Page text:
Independence Biofuels Opens Pennsylvania Injection-Blending Facility
Toyota Hits Some Challenges in Designing Hybrid Drivetrain for Tundra

Honda Making Significant Progress on HCCI Engine for Hybrid Application

Honda’s 4-stroke test-bed

The Wall Street Journal reported this week that Honda may introduce an HCCI-type engine in a hybrid application that could result in a new Civic hybrid achieving as much as 65 mpg—30% better than the new 2006 version.

According to the engineers who spoke to the WSJ on the condition of anonymity, the company is ready to reveal its R&D results and show a prototype four-cylinder HCCI engine as early as next year.

HCCI—Homogeneous Charge Compression Ignition—relies upon a very lean (high proportion of air to fuel) and well-mixed (Homogeneous) air-fuel mixture (Charge) that is compressed (Compression) until it autoignites (Ignition). (The HCCI approach is also called Controlled Auto-Ignition: CAI.)

The resulting spontaneous burn produces a flameless energy release in a large zone almost simultaneously—very different than the spark/gasoline burn or the compression/diesel burn. (Earlier post.)

HCCI combustion can deliver a very efficient engine, potentially providing a 20% to 30% boost in gasoline engine efficiency without the nasty NOx or PM emissions of a diesel. Theoretically it can operate using a variety of fuels: gasoline, diesel, natural gas, biofuels, or hydrogen. Used in a hybrid application, the more efficient engine would increase the overall fuel efficiency of the powertrain.

Managing the combustion for the different types of fuels, though, is extremely tricky, and is the subject of a large amount of R&D. Most recently, GM announced it is working with supplier Robert Bosch and Stanford University to accelerate development of HCCI engines with a three-year, $2.5-million research program. (Earlier post.)

To develop more efficient gasoline engines, Honda opened an Advanced Powertrain Research center in Japan to focus on improving internal-combustion technology. The goal is to deliver a gasoline engine with a thermal efficiency between 40% to 50% through a combination of different technologies such as HCCI. Reaching that level of thermal efficiency would more than double the present efficiency of a typical gasoline engine.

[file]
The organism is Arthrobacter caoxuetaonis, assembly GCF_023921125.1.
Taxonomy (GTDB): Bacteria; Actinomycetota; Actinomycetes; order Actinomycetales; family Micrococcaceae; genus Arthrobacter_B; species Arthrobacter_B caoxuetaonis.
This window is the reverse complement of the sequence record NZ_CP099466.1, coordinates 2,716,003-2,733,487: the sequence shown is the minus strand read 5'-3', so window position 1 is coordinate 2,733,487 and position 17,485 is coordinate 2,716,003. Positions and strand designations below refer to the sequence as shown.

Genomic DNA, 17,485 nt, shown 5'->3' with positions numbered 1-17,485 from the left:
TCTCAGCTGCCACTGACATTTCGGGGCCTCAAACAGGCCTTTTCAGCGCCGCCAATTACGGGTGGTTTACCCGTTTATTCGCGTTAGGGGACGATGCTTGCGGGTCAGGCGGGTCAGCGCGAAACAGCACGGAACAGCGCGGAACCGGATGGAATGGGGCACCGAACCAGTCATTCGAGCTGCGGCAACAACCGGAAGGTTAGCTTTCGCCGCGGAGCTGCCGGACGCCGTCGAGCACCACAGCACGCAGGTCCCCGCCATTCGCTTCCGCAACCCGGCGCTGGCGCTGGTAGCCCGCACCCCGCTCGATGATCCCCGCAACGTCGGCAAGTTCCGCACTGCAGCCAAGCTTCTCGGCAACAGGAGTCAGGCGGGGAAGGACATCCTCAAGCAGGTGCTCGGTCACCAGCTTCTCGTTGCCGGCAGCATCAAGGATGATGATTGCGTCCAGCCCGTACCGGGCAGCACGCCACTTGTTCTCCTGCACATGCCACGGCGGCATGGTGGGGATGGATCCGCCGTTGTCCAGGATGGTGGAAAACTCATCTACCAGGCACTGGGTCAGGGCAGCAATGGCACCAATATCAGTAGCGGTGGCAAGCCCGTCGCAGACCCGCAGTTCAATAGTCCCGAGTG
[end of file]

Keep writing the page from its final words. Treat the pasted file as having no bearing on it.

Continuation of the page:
The company has been working on auto-ignition schemes, which it termed Activated Radical Combustion, in two-stroke engines for its motorcycles, for a number of years.

According to the engineers cited in the Journal piece, Honda has been able to clear obstacles to create a prototype four-cylinder HCCI engine that runs smoothly in a low-to-medium speed range.

That, they said, should represent about 65% of the load range necessary to run a gasoline engine properly on the highway. The main challenge left to clear is high speeds, or above 4,000 revolutions per minute, the engineers said. A typical Honda gasoline-fueled engine covers a range reaching 6,000 RPMs.

In 2004, when discussing the potential of its HCCI work, Honda CEO Takeo Fukui estimated that an HCCI Accord could get 50 mpg (double that of conventional Accords) and that a HCCI hybrid Accord could boost mileage to 70 mpg.



jm hodges

this is really nothing new for these guys.
i remember doing valve jobs on 1300cc Honda motors
that had a precombustion chamber(with a third valve that we couldn't grind because it was too small) that the spark plug screwed into in each cylinder.that engine used a carburetor that had three barrels. a primary,a secondary
(progressively linked) and a third barrel that was about the size of a dime that fed the precombustion chambers through a separate runner cast into the aluminum intake manifold,and that was twenty years ago!

saeid hajahmadi

I want to lnow how a HCCI engine works?


Wow, this technology with HCCI is intriguing. A lot of the comments on here give lots of ideas on how to make an HCCI engine.

It is now over half-way through 2012, and no HCCI engines in sight. Lots of manufactures have Direct Injected OTTO cycle engines, and a lot of hybrids available that have atkinson-cycle engines. Toyota's 3rd generation Prius engine is ~38% efficient, being multi-port injected and they are aiming for the 4th generation Prius to have an engine that is 42% efficient, via Direct Injection and possible a longer stroke but smaller bore. Used Priuses are getting cheap on craigslist,Hurrah!

I hope one day a Prius or other 'regular sized' 4-wheeled hybrid car can achieve 60MPG on the USA EPA highway and city test cycle. This can only be achieved I think with HCCI engines and high-tech steel alloys to save weight, along with aluminum or carbon fiber where it makes sense.

In the coming years, engines and engine controls will become more and more complex, along with infotainment, collision avoidance and collision safety equipment. I question the long term reliability maintenance costs of future cars, and whether, despite the great fuel economy of a 2020 Hybrid Prius, would the net maintenance costs still save me money versus just keeping my 1999 Civic for another 20 years and doing the basic maintenance it requires?
Chances are I would still save money with the new hybrid, I hope so.

The comments to this entry are closed.